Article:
Don the Beachcomber was the technical adviser for the film the inventor of the Tiki Bar, check out his bio here http://www.donthebeachcomber.com/history.html

Wasn't expecting much but was pleasantly surprised. Some nice noir-ish sequences, but not a lot of them. Available on DVD from Olive (source of the above screen caps). 8/10

« Last Edit: July 31, 2013, 05:52:16 AM by cigar joe » Logged

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« Reply #1 on: July 30, 2013, 06:11:43 PM »

updated the above review  Afro

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« Reply #2 on: March 07, 2017, 06:03:01 PM »

http://www.imdb.com/title/tt0047074/reference

Case History of Chet Chester.

Hell's Half Acre is directed by John H. Auer and written by Steve Fisher. It stars Wendell Corey, Evelyn Keyes, Elsa Lanchester, Marie Windsor, Nancy Gates and Leonard Strong. Music is by R. Dale Butts and cinematography by John L. Russell.

Filmed and set in Hawaii, one could be forgiven for thinking this couldn't possibly work as a piece of film noir. In fact, the opening credit sequences lends one to think this could well be a frothy Elvis Presley type of movie - but it most assuredly isn't.

Cash or Cave in?

Story has Corey up to his neck in femme fatales, shifty criminal acquaintances and coppers. Which is not bad for a guy who was apparently killed during the attack on Pearl Harbor! The Hell's Half Acre of the tile is what is termed in the film as a shabby tenement district, this is the seedy underbelly of what we know as the paradise island. The location makes for some excellent atmospheric noir touches, with the production line abodes and the ream of wooden stairs and banisters making for a moody backdrop. At night the shadows come in to play, hanging nicely off of the alleyways and tawdry bars.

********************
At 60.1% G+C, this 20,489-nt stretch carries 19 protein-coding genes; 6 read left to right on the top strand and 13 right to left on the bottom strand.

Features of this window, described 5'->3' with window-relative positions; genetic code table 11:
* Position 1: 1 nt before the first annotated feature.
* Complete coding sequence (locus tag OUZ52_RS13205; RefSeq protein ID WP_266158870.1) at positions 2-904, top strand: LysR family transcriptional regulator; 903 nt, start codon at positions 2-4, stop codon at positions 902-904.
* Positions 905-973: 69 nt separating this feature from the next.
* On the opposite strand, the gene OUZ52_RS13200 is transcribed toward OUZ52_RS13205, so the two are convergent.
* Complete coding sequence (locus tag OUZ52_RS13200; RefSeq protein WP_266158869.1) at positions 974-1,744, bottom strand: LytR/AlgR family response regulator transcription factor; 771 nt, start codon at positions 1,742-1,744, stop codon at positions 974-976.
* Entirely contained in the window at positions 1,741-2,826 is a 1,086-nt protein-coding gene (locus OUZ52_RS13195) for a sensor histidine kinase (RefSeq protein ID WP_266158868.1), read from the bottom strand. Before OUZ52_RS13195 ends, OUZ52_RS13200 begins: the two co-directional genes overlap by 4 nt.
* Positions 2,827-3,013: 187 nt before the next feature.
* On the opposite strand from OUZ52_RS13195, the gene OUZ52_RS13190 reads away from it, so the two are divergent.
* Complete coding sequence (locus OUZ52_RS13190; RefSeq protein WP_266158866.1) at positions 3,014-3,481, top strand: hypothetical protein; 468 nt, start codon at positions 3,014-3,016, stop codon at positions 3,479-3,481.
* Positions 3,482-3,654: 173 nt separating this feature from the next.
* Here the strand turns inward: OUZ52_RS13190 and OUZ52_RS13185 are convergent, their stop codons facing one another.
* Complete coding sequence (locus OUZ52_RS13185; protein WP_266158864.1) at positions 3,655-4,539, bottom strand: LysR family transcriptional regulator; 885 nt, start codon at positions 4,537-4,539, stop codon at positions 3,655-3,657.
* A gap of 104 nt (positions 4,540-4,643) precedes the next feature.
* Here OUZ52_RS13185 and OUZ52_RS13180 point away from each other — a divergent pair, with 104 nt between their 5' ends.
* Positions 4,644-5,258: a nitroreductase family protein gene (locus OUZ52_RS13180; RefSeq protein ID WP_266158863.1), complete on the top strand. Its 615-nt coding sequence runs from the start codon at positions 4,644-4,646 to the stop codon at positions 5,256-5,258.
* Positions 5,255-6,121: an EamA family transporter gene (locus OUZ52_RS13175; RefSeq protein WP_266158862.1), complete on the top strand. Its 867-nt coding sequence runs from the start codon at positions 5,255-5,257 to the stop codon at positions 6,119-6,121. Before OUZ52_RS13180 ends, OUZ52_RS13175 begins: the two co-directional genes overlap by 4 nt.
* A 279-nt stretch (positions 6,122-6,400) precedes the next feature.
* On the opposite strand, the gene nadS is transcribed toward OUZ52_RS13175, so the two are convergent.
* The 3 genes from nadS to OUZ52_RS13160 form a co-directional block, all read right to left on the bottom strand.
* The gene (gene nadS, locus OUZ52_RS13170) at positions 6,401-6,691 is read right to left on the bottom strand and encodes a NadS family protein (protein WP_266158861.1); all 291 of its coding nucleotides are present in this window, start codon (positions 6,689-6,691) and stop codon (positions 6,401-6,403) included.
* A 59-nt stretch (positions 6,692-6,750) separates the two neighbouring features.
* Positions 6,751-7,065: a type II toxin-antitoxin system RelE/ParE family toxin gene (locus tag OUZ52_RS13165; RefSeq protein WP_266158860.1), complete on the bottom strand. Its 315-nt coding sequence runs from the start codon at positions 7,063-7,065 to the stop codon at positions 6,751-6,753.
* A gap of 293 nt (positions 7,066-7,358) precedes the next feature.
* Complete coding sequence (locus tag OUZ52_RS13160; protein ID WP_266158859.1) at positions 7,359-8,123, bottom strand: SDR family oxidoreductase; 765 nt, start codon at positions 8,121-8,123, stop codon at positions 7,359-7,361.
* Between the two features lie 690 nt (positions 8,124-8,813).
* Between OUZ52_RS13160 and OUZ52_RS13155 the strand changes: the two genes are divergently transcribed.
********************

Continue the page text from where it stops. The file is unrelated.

Dirty Rat!

Though a little too contrived for its own good, the many characterisations on show make the annoying itches easily scratched. From two-timing dames and thugs in need of anger management - to alcoholic slobs and batty taxi drivers, this has a roll call of colourful people drifting in and out of Hell's Half Acre. There's even some censor baiting going on, though the whiff of violent misogyny could have been less pungent.

Some serious noir credentials are found with the makers, Auer (City That Never Sleeps), Fisher (I Wake Up Screaming), Corey (The Big Knife), Keyes (The Prowler), Windsor (The Narrow Margin), Gates (Suddenly), Lanchester (The Big Clock) and Russell (Moonrise), and that's only really scratching the surface. With its distinctive setting and well controlled unfurling of noir conventions, this is well worth a look by the noir faithful. 7/10

I viewed from a DVD-R but it does have a Blu-ray release.

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« Reply #3 on: March 07, 2017, 06:14:24 PM »

I saw it about 2 years ago and liked it too. My problem was Wendell Corey, he's just not leading man material (I think we've talked about Corey before). He's a good actor, but best in supporting roles. I had a hard time believing Evelyn Keyes pining for him for years. And what were they thinking when they cut Evelyn's hair so short??
But otherwise, it was entertaining. Marie Windsor was great as always. I'll have to re-watch.

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« Reply #4 on: March 08, 2017, 02:12:31 PM »

I liked it too. For "B" movie stalwart Republic, it was one of only a few films they ever made that seemed like " A" picture quality. And what a great cast! It had a good amount of noirish atmosphere, and that long-gone neighborhood of Honolulu  made almost as perfect a noir setting as the old Bunker Hill area of L.A. did in so many films. Cheers from here.

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« Reply #5 on: March 08, 2017, 03:53:09 PM »

Wow, Philip Ahn and Keye Luke, together again for the first time! Snatch the pineapple from my hand, grasshopper!  Afro